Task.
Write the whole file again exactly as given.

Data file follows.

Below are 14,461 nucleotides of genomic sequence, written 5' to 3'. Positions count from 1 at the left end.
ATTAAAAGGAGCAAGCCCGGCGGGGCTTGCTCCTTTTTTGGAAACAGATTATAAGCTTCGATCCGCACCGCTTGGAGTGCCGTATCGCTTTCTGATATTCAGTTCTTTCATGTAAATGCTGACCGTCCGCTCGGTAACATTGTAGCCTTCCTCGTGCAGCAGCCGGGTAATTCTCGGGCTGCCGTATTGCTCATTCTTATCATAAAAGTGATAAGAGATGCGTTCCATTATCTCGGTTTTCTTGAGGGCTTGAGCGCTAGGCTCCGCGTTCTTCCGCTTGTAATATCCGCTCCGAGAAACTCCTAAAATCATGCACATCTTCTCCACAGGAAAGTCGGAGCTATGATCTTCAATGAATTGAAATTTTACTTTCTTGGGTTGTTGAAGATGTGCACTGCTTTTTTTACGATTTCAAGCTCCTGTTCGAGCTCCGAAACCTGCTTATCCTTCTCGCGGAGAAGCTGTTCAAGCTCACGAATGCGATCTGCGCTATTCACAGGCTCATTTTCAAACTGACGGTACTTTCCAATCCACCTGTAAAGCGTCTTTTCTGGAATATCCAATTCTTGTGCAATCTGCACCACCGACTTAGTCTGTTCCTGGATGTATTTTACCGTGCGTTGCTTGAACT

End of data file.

Below are 14,461 nucleotides of genomic sequence, written 5' to 3'. Positions count from 1 at the left end.
ATTAAAAGGAGCAAGCCCGGCGGGGCTTGCTCCTTTTTTGGAAACAGATTATAAGCTTCGATCCGCACCGCTTGGAGTGCCGTATCGCTTTCTGATATTCAGTTCTTTCATGTAAATGCTGACCGTCCGCTCGGTAACATTGTAGCCTTCCTCGTGCAGCAGCCGGGTAATTCTCGGGCTGCCGTATTGCTCATTCTTATCATAAAAGTGATAAGAGATGCGTTCCATTATCTCGGTTTTCTTGAGGGCTTGAGCGCTAGGCTCCGCGTTCTTCCGCTTGTAATATCCGCTCCGAGAAACTCCTAAAATCATGCACATCTTCTCCACAGGAAAGTCGGAGCTATGATCTTCAATGAATTGAAATTTTACTTTCTTGGGTTGTTGAAGATGTGCACTGCTTTTTTTACGATTTCAAGCTCCTGTTCGAGCTCCGAAACCTGCTTATCCTTCTCGCGGAGAAGCTGTTCAAGCTCACGAATGCGATCTGCGCTATTCACAGGCTCATTTTCAAACTGACGGTACTTTCCAATCCACCTGTAAAGCGTCTTTTCTGGAATATCCAATTCTTGTGCAATCTGCACCACCGACTTAGTCTGTTCCTGGATGTATTTTACCGTGCGTTGCTTGAACT